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How to Spot a Liar in a Job Interview


Posted by Insightlink on 06/08/15

Recent Study Shows People Lie More Often Than You Might Guess

employee conflict

Most people lie to get a job. Surprising? New research from the University of Guelph showed that out of 100 people surveyed 94% admitted to lying in a job interview. That’s more than the people in our office would have guessed…. It is such an honor to be the chosen one yet chances are this very same person could be filling out an Exit survey soon after they start because they really were never qualified to do the job in the first place. Or, just as bad, they become unhappy in the job in the long run because it was never really the job they were meant to have.

To avoid unnecessary turnover employers, who are often unable to detect deceit, can use key behavioural cues to help them determine if a job candidate is being truthful to help them choose the truly best candidate. Leann Schneider, a PhD student in psychology; Prof. Deborah Powell, Department of Psychology from the University of Guelph and Prof. Nicolas Roulin, Human Resource Management at the University of Manitoba recommend a few key cues to watch for in your next interview.

Cues to watch out for include:

- Talks too much

Those who smiled less and talked more were more likely to be lying. The researchers were surprised to find that those who appeared less anxious tended to be more dishonest. “That’s really different from what you would expect,” says Schneider.

- Appears nervous

Nervousness could be a good sign. Schneider advises employers to look beyond an applicant’s nervousness because it may actually indicate honesty. “Don’t write someone off if they’re looking anxious during the interview,” she says. “It may not necessarily mean that they’re a poor person for the job.”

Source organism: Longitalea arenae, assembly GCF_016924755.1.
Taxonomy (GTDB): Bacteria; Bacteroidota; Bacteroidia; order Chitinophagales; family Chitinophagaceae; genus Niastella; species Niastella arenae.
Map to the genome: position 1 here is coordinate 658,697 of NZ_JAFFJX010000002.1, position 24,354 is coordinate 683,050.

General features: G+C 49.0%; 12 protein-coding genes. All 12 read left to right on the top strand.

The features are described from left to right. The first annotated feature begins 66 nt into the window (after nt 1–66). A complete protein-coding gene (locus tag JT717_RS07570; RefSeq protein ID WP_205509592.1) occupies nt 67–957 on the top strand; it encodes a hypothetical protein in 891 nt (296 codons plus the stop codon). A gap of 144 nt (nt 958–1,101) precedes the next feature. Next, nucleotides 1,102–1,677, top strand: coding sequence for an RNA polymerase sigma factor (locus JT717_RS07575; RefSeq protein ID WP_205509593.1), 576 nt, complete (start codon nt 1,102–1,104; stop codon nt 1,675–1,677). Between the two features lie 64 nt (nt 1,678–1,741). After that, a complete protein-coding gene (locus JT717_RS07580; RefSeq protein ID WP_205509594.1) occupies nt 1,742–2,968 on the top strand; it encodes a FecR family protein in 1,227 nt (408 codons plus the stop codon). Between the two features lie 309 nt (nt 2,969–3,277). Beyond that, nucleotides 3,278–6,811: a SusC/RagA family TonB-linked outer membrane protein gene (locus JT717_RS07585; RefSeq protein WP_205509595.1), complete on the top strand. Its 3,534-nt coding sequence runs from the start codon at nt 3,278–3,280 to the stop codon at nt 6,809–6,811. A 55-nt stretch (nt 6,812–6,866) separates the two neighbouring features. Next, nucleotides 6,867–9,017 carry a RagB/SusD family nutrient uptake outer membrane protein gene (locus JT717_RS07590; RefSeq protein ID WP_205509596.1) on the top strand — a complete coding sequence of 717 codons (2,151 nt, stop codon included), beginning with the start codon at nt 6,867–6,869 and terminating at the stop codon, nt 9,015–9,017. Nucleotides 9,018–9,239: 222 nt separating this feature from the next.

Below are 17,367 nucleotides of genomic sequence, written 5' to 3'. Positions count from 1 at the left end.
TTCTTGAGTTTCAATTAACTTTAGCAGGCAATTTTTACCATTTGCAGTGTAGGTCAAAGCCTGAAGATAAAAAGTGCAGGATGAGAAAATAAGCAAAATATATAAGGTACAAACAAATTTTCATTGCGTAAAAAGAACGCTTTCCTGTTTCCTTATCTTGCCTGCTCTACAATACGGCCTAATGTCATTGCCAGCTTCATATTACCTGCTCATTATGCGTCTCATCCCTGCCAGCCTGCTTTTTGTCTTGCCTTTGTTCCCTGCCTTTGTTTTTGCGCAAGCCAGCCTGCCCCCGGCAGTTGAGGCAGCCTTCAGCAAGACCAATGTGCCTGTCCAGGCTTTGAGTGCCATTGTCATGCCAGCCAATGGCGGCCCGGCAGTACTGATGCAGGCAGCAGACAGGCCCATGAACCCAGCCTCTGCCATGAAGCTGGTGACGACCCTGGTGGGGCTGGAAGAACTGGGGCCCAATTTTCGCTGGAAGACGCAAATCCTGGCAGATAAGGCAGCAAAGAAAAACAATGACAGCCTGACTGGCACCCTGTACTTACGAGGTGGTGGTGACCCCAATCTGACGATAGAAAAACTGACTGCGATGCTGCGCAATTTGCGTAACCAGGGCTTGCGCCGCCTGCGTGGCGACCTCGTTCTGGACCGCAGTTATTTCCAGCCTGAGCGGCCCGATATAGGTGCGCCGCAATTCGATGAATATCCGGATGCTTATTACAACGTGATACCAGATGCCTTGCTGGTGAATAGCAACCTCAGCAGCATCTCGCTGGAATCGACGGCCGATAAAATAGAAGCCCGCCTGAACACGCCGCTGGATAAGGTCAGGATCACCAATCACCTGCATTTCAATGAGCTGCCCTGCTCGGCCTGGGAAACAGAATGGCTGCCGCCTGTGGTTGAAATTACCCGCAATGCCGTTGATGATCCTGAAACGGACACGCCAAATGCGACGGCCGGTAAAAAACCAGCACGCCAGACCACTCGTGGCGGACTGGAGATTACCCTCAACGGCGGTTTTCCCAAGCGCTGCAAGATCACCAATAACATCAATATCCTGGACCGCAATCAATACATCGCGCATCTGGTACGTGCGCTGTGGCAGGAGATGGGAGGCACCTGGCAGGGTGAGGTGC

- Listen carefully

Focus more on what a person is saying rather than focusing on their facial expressions, gestures or body language, which could be misleading.

- Take a test

Don’t just use an interview as an evaluation tool, says Powell. Instead, ask the candidate to perform a skills-based test related to the position for which they’re applying. “If you use some kind of a work simulation or a work sample so people can actually demonstrate their skills — you can’t really lie when you’re demonstrating your skills.”

- References count

Checking references can also help employers verify an interviewee’s background. Even if they get hired, dishonest applicants may end up being unhappy in the job in the long run.
“If you’re lying that much during the interview, are you really well suited to that job?” says Schneider. “Should you really be applying for it in the first place?”

Original article here

 

 

 

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